19.10.2004 Education

Increasing cost of education creating class society - ISODEC

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Tamale, Oct 19, Tamale, GNA - Mr Emmanuel Kuyole, a Senior Officer of ISODEC, a non-governmental organisation (NGO), at the weekend noted that the increasing cost of education in the country was creating a class society.

He expressed worry that poor parents had to send their children to poorly endowed educational institutions, which were inadequately staffed with teachers.

Mr Kuyole, who was speaking at the launch of the IBIS Education for Empowerment Programme at Tamale on Saturday, said the educational sector was "riddled with growing inequalities, with people in the rural areas seriously disadvantaged as compared to those in the urban areas". Participants were drawn from stakeholders in education and representatives from the Liberian Refugee camp at Budburam in the Central Region.

He observed that girls had less access to quality education in the public sector as compared to private schools, and that statistics indicated that poverty, ignorance, obsolete traditional practices and cost recovery policy affected the development of education in the country.

Mr Kuyole said the situation in Northern Ghana was even worse, with 19 per cent of pupils generally out of school and " at least 30 per cent of children are known to be out of school in Northern Ghana". He said a mapping out exercise carried out by the Northern Network for Education Development, an NGO based in the Northern part of the country, showed that at least 50 per cent of children in the deprived and inaccessible areas were not attending school.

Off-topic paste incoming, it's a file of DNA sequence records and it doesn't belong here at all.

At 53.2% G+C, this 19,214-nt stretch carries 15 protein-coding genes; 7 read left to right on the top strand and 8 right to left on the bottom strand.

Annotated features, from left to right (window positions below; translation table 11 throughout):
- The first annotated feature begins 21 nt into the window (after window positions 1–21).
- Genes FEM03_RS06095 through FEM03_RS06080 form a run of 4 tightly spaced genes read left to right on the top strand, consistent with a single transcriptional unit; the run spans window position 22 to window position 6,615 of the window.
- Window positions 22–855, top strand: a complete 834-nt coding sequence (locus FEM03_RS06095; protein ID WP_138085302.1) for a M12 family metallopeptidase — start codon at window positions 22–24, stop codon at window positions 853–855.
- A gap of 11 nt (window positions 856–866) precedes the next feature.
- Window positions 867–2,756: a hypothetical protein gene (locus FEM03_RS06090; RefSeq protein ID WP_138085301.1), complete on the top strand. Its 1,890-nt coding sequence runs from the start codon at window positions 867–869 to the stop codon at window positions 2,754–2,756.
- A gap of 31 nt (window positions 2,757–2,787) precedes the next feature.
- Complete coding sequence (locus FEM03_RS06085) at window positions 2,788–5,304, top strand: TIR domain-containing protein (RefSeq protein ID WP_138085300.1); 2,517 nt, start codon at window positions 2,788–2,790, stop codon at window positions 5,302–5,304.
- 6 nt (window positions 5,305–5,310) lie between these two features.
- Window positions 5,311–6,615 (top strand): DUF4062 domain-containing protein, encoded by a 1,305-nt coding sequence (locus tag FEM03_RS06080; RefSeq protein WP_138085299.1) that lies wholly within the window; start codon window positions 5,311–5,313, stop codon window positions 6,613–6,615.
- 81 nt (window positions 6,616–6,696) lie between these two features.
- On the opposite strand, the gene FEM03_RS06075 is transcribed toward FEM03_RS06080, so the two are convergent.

He said the study also revealed that about 20 to 30 per cent of those who were enrolled in the area dropped out of school before they reached their sixth year with three quarters of them being girls. Mr Kuyole appealed to the government to abolish the payment of user fees in basic education to give real meaning to the Free Basic and Compulsory Education.

Nana Kyei-Baffour, an Assistant Director of Education at the Tamale Regional Office, said statistics indicated that in the Bole District, 50.40 per cent boys and 61.30 per cent girls were not in school, while in the East Gonja District, 20.90 per cent of boys and 47.80 per cent of girls between the ages of six and eleven were out of school. Madam W. Ayishetu, an educationist in the East Gonja District, said culture and ignorance contributed to set backs to education in the area, and expressed disappointment that the people could betroth their daughters to men immediately after birth.

She also said some communities were unfriendly towards teachers and educational authorities while the "Overseas areas" were inaccessible making supervision of teaching difficult.

Mr Abu Bakata, the Northern Regional secretary of the Ghana National Association of Teachers, blamed the falling standards of education in the Northern Region partly on truant teachers who engaged in economic activities during working hours.

Mr Moses Baah, a former Liberian Minister of Education, now at the Buduburam Camp, briefed participants on the status of education in the camp and said schools in the area were congested. He said efforts were being made to re-orient the students there to enable them to fit into the Liberian Society when they finally return to their country.

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